Stream Bank Repair
Love Your Stream (Dillon Park, Sumter, SC)
Join Clemson Extension at Dillon Park to learn about our local stream, Shot Pouch Branch! We’ll learn about critters living in the stream and plant native plants along the streambank.
Tuesday, March 22, 2022
5:30 PM-6:30 PM
Please RSVP at 803.848.8164 or firstname.lastname@example.org
Clemson’s Stream Bank Repair program works with homeowners, land managers, park staff, and landscape professionals to address unhealthy stream banks that are suffering from erosion and instability. Workshops will provide insight on how watersheds function and will identify steps needed to stabilize and revegetate stream banks.
The 2021 Stream Bank Repair manual will help homeowners and professionals choose practices that will prevent property loss, stabilize stream banks, and protect water quality.
( Click below to view the manual).
Feedback - Needs Assessments
We’d love to hear your feedback on how you have managed streams on your property! This information will help Clemson Extension continue to build meaningful programs to address issues throughout the state. Please fill out the needs assessment below.
Frequently Asked Questions (FAQs)
- What is Stream Bank Repair?
Stream Bank Repair is the action taken by a landowner or manager to address stream bank erosion and degradation. Actions include establishing a 3:1 or 4:1 bank slope and installing native vegetation in the riparian area , with the overall purpose of protecting water quality.
- What does “riparian” mean?
Riparian refers to the land adjacent to the stream. This is an ecotone, or transitional area, between the aquatic and terrestrial environment. It is important for bank stabilizing and also prevents pollutants such as fertilizers, herbicides, and bacteria from entering the stream.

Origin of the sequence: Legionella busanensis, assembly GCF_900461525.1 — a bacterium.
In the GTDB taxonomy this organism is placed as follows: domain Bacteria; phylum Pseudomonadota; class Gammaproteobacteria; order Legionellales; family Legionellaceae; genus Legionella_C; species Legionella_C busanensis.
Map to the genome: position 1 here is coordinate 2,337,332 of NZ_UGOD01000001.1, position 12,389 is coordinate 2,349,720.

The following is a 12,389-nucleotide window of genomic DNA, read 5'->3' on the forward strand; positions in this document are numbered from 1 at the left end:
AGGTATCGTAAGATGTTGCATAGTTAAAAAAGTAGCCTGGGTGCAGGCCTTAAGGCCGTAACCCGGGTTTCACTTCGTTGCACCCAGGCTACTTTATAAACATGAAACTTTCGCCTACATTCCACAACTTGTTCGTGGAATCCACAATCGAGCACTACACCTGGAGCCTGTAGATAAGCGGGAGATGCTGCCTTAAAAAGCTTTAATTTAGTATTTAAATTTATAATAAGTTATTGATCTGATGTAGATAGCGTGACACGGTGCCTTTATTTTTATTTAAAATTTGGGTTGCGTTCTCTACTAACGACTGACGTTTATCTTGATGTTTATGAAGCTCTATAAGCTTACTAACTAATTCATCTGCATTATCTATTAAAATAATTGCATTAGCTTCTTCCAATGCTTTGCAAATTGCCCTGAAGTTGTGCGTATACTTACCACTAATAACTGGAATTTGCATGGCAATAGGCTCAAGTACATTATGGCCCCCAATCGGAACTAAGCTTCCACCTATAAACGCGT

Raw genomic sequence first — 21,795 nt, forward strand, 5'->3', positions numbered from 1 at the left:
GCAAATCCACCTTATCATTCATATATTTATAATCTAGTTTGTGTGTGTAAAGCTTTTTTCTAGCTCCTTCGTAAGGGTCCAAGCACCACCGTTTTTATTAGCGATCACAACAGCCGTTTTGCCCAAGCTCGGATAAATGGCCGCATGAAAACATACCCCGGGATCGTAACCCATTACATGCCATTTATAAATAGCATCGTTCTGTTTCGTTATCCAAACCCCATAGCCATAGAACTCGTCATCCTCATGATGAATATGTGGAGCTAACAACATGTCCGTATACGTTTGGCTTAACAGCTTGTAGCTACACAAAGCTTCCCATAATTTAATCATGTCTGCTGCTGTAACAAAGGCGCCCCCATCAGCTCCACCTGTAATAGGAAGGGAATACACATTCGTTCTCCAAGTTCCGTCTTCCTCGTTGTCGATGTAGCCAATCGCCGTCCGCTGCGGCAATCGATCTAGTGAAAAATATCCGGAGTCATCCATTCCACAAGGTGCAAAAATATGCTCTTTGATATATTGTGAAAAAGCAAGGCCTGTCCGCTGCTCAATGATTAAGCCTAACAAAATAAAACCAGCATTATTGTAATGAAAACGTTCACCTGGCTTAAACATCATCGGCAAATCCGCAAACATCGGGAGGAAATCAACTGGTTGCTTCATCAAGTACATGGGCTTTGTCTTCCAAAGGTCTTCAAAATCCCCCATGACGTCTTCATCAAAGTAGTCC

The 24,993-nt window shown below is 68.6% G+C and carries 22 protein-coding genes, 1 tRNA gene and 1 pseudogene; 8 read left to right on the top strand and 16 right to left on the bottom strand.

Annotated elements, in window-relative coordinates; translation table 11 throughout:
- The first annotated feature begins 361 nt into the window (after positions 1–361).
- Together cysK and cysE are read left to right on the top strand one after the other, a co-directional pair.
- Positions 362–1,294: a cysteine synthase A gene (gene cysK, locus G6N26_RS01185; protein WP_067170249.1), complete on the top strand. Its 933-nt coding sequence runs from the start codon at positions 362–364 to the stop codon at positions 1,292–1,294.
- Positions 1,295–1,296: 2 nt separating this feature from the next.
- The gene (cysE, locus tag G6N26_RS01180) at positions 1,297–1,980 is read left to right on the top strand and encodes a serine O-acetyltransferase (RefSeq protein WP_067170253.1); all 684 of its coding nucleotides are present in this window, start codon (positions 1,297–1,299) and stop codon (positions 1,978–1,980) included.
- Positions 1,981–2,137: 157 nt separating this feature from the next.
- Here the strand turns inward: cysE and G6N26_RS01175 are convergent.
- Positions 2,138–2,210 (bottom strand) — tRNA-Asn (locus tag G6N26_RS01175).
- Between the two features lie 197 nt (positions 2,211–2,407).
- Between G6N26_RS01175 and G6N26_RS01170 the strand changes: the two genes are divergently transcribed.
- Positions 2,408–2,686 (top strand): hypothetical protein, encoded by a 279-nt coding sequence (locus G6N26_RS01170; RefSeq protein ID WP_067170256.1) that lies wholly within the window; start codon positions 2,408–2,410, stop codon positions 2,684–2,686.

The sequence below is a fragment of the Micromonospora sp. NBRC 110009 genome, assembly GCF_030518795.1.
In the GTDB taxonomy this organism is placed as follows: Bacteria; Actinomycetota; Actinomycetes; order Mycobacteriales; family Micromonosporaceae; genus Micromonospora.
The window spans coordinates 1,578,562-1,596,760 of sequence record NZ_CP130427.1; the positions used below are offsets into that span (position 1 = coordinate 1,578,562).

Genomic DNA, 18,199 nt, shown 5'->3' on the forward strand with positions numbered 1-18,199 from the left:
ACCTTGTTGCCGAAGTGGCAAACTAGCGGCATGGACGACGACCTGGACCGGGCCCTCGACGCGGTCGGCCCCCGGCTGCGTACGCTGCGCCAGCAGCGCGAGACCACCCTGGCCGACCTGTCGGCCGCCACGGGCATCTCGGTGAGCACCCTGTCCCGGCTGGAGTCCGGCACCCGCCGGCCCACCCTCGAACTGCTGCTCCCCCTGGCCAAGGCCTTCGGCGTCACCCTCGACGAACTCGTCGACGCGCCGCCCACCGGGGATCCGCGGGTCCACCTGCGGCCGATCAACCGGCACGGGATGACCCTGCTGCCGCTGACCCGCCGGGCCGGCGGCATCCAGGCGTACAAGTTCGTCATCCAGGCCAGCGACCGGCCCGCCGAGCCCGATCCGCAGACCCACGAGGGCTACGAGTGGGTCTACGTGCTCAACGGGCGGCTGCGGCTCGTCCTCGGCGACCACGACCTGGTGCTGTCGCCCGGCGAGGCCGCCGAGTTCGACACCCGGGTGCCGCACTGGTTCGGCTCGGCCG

- Why is erosion bad?
Streams and rivers are constantly changing through the natural movement of water and deposition and erosion of sediment. Although they are changing, their overall form and stability is maintained, which is called dynamic equilibrium. However, these changes can be exacerbated when the velocity and volume of water increases, or surrounding land use is altered in a way that increases runoff. Increased velocity and force of water can degrade stream banks and cause sediment and property loss, bank slumping, stream widening, and disconnection from the floodplain. Additionally, an increase in sediment can harm aquatic organisms.
- What can you do?
When native riparian vegetation is removed, a stream bank is more likely to erode and possibly fail. You can prevent this by leaving a “no mow” zone along stream banks and planting native streamside species. Thinking about upstream impacts can also help protect water quality. Increases in impervious surfaces cause water to move off of land into waterways faster, resulting in higher velocities and possible stream bank issues.
- Is repair the same as restoration?
No! Stream restoration involves work inside the stream channel. This requires a permit from the Army Corps of Engineers, the South Carolina Department of Health and Environmental Control, and local governments. Stream Bank Repair is intended to be a more cost-effective and simpler approach. Most notably, Stream Bank Repair works above what is called the Ordinary High Water Mark.
- What is the Ordinary High Water Mark?
The Ordinary High Water Mark (OHWM) defines the boundaries of aquatic features for a variety of federal, state, and local regulatory purposes. The OHWM is created from the regular flow of water and can be identified by a wrack line of debris (twigs, logs, etc.) and changes in soil or vegetation. For more specifics on the identification of OHWM, please view Field Identification of Ordinary High Water Mark in Relationship to the Field Identification of Bankfull Stage for the Galveston District’s Tiered Stream Condition Assessment Standard Operating Procedure.
- When are these workshops offered?
Stream Bank Repair workshops are offered October – March. One important step in the process of stream bank repair is using live cuttings called livestakes from dormant species such as elderberry, black willow, and tag alder. These live stakes must be harvested and installed during the plants dormant season (October-March).